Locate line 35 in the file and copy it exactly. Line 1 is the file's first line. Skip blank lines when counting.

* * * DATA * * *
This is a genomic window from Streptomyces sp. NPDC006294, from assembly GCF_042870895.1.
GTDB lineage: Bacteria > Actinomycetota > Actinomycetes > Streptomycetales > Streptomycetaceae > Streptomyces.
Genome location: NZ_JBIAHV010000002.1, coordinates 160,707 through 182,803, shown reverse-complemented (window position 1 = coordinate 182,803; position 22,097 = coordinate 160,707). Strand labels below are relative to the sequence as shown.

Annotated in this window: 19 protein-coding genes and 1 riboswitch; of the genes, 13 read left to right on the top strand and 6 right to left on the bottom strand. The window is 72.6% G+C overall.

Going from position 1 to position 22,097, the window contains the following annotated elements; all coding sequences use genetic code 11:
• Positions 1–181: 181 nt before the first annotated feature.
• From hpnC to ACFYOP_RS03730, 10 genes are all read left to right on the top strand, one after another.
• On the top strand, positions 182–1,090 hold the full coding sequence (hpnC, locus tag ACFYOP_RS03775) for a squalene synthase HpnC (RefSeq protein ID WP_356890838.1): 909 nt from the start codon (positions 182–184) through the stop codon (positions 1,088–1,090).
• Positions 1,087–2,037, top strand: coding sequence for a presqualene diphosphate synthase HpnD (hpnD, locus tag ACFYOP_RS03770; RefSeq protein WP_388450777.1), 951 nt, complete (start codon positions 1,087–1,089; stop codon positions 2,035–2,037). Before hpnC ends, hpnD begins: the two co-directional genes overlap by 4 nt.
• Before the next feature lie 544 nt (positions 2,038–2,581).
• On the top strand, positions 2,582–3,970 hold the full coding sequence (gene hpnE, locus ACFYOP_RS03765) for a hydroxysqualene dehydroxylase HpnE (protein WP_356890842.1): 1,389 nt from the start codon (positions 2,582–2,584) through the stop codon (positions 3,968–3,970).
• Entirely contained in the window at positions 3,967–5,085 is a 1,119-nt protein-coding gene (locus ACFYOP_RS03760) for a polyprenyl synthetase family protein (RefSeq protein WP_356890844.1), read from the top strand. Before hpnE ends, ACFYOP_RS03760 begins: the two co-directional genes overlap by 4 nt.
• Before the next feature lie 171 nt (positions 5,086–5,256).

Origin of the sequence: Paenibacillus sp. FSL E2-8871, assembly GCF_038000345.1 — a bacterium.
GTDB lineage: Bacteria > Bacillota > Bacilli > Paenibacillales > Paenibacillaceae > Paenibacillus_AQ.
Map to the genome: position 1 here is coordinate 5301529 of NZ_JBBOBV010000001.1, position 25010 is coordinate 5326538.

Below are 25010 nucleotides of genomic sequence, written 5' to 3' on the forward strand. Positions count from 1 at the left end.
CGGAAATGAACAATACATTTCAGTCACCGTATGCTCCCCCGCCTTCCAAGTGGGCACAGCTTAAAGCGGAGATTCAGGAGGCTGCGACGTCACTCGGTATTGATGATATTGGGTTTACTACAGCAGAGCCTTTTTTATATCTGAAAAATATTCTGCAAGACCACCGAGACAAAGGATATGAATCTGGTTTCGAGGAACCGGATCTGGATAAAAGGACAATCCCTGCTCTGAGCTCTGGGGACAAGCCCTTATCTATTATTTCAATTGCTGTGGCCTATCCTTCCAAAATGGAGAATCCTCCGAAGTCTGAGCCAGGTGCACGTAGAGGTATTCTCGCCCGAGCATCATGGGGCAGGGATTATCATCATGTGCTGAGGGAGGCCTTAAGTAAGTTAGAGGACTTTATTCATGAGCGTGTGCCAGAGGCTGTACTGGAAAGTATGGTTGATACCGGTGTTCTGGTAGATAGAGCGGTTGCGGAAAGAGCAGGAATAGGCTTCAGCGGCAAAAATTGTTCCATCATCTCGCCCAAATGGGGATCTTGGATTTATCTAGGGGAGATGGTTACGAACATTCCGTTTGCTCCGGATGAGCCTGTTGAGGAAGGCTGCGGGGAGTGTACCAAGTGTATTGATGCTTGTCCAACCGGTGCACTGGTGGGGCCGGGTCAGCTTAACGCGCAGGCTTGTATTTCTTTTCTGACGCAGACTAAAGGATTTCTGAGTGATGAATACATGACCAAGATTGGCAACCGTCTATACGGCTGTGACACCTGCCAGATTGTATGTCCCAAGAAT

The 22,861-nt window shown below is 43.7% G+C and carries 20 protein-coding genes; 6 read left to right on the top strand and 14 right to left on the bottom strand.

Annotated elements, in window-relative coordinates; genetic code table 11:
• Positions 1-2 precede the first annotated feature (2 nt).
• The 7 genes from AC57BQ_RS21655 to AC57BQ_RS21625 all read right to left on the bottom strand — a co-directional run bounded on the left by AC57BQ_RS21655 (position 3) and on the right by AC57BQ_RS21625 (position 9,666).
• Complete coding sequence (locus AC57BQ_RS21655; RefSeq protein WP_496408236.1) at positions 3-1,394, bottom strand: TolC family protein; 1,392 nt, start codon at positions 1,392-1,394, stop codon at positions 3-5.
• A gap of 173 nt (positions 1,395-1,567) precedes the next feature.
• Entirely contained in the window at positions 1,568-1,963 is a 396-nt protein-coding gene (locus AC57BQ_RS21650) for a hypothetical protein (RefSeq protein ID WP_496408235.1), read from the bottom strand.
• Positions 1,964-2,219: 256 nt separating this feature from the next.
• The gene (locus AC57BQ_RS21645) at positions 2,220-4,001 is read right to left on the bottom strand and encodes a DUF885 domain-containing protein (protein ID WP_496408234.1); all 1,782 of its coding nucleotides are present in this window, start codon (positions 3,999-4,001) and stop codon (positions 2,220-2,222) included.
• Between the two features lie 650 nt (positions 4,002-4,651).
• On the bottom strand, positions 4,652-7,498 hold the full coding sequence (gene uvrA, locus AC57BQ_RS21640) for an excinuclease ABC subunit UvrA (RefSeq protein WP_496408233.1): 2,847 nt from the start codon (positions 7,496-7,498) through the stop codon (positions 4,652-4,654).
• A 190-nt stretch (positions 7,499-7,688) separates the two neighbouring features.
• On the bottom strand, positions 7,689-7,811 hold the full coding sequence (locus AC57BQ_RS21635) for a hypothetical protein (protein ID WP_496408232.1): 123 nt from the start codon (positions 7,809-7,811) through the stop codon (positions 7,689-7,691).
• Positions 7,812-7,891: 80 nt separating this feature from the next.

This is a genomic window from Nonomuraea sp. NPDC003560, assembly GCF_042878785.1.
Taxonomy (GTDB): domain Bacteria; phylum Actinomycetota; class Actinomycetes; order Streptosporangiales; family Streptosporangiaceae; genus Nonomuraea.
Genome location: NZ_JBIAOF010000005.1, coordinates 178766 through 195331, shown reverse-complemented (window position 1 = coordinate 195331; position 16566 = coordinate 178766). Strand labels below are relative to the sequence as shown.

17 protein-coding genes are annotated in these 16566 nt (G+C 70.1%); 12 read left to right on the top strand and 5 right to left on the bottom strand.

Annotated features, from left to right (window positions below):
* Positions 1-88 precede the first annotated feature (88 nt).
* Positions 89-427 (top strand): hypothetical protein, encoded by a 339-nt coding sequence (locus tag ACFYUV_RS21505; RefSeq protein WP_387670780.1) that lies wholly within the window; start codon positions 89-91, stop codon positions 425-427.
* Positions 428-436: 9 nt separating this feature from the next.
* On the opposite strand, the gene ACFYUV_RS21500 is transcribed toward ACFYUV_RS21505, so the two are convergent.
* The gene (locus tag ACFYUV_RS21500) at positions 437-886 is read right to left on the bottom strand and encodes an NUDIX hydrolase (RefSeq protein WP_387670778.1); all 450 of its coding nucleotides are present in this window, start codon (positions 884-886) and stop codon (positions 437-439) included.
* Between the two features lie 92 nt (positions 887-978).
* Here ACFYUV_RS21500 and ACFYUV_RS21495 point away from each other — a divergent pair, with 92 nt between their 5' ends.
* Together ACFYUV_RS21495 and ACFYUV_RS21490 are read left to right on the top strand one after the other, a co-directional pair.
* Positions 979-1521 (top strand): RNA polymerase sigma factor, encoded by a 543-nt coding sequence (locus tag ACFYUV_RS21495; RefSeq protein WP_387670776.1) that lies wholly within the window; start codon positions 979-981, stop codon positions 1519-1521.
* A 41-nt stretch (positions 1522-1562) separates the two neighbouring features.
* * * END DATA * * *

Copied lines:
Genome location: NZ_JBIAOF010000005.1, coordinates 178766 through 195331, shown reverse-complemented (window position 1 = coordinate 195331; position 16566 = coordinate 178766). Strand labels below are relative to the sequence as shown.